Not only does this très chic cafe overlook the charming Discovery Green, it also is home to a traditional French crêperie, offering flawlessly executed, just-thin-enough crêpes via a walk-up window for park-goers on the go. If you prefer a more formal experience (paired with some wine, perhaps?), head to the authentic brasserie inside. Either way, you can indulge in the Parisian-style crêpes stuffed with the salée (salty) smoked salmon and crème fraîche, Gulf seafood and saffron velouté, and pork belly with caramelized onions and Gruyère; or the sucrée (sweet) — from house berry preserves and vanilla Chantilly to the classic banana and Nutella.

Photo by Troy Fields

Call it what you will — a Mexican style, sliced up steak, a deconstructed burrito — fajitas are like a religion in Houston. People are devoted to them, zealously protective of them and pay homage to them frequently, especially at El Tiempo. With multiple locations throughout the city, El Tiempo has perfected the art of the fajita. Here, the sizzling, marinated tender strips of beef, chicken or pork can be ordered by the pound or half pound, with the option of toppings and add-ons like lobster, bacon wrapped shrimp or mesquite grilled quail. Served with rice and beans, pico de gallo, sour cream and cheese, the tortillas are hand-pressed and amazing as well. What takes these fajitas over the top, however, is when you order them as one of the "Parrillada, Mixtas." When you do so, they are served on a rectangular tabletop grill that you have to see to believe and is best described by one word: "Wow."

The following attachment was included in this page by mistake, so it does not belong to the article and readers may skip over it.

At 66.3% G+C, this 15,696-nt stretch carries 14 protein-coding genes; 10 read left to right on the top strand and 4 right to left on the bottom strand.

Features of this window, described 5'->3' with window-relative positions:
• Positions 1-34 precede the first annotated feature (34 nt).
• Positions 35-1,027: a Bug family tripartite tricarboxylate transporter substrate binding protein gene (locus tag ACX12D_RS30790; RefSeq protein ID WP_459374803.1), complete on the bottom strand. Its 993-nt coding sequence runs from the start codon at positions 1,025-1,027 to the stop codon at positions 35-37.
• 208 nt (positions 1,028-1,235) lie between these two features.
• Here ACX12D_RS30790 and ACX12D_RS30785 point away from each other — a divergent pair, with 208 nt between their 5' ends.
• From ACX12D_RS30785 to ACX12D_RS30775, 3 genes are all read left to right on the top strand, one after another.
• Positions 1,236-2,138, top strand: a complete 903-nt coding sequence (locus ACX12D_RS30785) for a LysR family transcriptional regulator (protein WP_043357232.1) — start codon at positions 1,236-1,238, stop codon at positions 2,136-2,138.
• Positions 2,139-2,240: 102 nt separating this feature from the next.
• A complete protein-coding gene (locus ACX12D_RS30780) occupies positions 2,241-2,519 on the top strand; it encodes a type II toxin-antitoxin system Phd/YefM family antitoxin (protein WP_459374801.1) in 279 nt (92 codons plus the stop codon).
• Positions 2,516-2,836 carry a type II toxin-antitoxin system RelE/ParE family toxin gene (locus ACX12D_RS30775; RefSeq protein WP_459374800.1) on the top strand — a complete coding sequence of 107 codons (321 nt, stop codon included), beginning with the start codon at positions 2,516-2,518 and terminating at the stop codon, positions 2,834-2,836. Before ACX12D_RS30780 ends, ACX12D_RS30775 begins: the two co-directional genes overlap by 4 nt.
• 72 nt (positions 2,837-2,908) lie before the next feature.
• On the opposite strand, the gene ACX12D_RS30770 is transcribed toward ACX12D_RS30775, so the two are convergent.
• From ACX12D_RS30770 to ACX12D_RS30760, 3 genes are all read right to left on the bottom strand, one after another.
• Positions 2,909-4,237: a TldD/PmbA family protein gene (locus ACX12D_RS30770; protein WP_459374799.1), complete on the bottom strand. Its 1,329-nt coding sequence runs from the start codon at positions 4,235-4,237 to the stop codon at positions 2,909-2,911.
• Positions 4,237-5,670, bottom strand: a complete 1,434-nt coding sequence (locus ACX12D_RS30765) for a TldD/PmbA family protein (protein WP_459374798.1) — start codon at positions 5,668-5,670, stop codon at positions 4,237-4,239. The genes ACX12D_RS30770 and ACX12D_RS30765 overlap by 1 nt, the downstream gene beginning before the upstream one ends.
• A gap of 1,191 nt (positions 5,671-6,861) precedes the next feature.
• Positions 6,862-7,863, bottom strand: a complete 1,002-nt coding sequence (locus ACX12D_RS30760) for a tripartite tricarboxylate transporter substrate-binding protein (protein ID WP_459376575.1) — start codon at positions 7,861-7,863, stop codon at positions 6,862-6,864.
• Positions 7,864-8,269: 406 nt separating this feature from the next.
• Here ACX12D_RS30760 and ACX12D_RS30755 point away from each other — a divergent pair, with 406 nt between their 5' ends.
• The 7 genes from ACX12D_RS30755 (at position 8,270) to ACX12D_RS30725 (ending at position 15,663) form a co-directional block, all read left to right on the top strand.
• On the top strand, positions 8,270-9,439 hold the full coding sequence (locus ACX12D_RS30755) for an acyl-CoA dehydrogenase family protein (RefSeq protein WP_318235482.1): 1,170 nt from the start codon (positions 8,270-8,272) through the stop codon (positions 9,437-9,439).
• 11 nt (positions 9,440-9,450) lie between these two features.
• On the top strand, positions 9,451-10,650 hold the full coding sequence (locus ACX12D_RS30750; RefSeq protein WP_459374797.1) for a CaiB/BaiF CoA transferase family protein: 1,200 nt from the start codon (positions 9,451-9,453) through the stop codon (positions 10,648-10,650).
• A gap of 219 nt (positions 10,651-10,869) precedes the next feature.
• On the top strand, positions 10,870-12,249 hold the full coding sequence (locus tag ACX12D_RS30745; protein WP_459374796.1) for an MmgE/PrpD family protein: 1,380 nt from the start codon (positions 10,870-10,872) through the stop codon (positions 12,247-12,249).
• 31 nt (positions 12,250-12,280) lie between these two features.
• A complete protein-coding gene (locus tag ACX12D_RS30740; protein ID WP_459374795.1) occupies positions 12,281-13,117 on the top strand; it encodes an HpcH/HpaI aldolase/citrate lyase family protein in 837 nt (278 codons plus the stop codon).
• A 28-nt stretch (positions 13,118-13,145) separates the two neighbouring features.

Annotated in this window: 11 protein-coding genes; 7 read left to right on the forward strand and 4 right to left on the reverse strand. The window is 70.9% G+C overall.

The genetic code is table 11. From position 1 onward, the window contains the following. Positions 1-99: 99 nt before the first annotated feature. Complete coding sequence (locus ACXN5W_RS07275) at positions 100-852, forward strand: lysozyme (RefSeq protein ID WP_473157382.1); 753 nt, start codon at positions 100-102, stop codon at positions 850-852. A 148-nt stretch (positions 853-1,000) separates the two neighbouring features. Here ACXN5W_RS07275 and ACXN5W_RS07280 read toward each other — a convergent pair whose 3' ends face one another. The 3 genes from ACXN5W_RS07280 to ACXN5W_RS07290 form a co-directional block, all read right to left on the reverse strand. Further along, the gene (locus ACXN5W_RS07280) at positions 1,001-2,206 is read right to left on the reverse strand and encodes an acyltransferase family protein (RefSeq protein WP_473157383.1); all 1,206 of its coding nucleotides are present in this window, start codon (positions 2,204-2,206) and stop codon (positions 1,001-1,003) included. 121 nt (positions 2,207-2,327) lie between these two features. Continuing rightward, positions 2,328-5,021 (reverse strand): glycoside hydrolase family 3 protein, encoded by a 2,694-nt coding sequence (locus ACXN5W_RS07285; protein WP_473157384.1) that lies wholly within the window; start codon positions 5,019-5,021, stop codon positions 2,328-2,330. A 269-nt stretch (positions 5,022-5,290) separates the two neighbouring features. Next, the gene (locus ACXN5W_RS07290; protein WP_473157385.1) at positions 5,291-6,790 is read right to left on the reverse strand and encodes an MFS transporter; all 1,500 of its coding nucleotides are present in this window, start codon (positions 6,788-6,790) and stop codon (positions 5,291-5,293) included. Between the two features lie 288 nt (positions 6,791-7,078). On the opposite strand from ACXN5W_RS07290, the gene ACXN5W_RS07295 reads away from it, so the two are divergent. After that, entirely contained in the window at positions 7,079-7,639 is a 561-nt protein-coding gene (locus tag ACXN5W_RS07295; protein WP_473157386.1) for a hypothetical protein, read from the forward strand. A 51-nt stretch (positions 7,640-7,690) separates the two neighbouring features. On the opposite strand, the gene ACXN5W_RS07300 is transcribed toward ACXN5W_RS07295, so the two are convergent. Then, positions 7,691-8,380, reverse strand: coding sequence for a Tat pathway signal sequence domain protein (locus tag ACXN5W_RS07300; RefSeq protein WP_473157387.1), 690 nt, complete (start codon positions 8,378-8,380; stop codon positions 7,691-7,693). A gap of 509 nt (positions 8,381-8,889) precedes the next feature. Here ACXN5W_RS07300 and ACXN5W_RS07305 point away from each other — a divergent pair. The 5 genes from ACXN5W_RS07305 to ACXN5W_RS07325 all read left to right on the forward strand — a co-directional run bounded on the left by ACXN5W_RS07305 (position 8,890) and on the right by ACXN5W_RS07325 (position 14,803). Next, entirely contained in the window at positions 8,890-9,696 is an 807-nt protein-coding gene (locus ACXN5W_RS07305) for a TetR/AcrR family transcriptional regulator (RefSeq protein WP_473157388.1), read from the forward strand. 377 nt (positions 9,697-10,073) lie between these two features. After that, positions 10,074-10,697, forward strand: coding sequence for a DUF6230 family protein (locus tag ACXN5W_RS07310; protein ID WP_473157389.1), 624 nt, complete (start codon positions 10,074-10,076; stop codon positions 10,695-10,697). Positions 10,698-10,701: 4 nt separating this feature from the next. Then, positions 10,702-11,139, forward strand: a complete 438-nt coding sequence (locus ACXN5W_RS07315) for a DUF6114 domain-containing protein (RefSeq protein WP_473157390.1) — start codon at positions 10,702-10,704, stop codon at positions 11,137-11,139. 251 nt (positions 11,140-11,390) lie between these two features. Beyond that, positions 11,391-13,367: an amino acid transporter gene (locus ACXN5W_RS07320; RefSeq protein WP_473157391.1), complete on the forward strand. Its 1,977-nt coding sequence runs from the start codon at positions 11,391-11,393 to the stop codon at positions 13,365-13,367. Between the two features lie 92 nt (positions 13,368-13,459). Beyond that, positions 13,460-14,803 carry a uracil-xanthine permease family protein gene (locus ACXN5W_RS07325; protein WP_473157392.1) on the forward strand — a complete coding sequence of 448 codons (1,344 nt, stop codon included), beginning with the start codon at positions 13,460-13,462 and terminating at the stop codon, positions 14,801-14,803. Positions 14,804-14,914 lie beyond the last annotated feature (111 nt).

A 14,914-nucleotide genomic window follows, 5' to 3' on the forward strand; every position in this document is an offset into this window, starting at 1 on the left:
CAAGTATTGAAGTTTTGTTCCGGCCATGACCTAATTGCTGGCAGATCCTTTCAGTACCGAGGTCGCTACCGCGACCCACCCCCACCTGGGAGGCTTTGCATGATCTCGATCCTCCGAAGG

Photo courtesy of Bernie's Burger Bus